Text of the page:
Surely we should be aiming higher than being a 3rd world country? Always seems a strange point to highlight that as if its some kind of victory.

    I know the clashes in Catelonia are bad, but its nowhere near as bad as world war one.

    Likewise for starvation, yes people in the first world do starve to death but surrounded by unaffordable food while third world there is a lack of any. Since "starving to death" has the same end product why exactly is starving to death in the first world better?
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    (Original post by TimmonaPortella)
    I'm sure I saw you post about being a master's student. In any event, I'm going to make an assertion and leave it open to you to correct me if I'm wrong: you are a large net beneficiary of present state spending and would be of all of these programs you propose.

    Well, no, capitalism isn't a new idea. I didn't claim it was. I was responding to your claim that Labour is the 'party of the future' because it has in some way endorsed the 'new idea' of taking people's money and spending it on stuff for others.
    I know my own class interest it's true

    Greed is good.

    I have had jobs and paid into national insurance etc. I also pay VAT and other regressive taxes even though I have hardly any money at the moment. I just paid about £70 in VAT :eek3:

    I don't plan on staying at the the bottom of the heap though but I can't ever see myself being in a position where I would benefit from no public services like the NHS and I would hope i never become a selfish ********* if I do.


    (Original post by Iridocyclitis)
    How much more are you willing to be taxed?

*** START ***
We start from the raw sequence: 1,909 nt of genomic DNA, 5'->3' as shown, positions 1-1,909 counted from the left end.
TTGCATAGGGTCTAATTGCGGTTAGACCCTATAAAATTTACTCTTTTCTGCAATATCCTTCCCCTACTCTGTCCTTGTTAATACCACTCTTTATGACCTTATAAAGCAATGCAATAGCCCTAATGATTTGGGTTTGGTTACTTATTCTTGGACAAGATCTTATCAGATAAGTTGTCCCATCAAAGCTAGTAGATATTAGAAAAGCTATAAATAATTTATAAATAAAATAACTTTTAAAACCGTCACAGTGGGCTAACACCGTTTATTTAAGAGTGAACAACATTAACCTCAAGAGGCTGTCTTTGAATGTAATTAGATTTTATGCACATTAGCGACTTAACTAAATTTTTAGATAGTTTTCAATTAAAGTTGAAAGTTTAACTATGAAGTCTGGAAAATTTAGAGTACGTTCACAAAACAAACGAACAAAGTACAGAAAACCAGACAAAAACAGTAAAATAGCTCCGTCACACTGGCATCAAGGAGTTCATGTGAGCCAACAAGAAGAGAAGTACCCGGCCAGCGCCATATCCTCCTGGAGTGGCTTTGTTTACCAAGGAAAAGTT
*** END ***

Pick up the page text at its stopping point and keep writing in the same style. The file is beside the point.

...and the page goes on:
Depends how much money I make and how I make that money. If I make a **** tonne and it is all based on rent extractions... tax me until my pips speak.
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    (Original post by mojojojo101)
    This is one of those things that is described as 'radical' when in reality its just common sense.

    In a country as rich as this it is not acceptable to have people with no access to food, clean water and simewhere dry and warm to sleep.
    People have that. We have a benefits system.

    The problem is of course that things like homelessness have deeper causes than simply a lack of a home. We're often talking about people who have built up long term rent arrears when they have had a home, or in the case of people sleeping rough a whole range of issues from mental illness to addiction.

    If we could spend a few extra quid and have everyone in a home, with a job, a mortgage, disposable income, 2.4 children and a subscription to the Sunday Times we would do that. The problems of those who are not living in adequate conditions are not straightforward.
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    (Original post by Sycatonne23)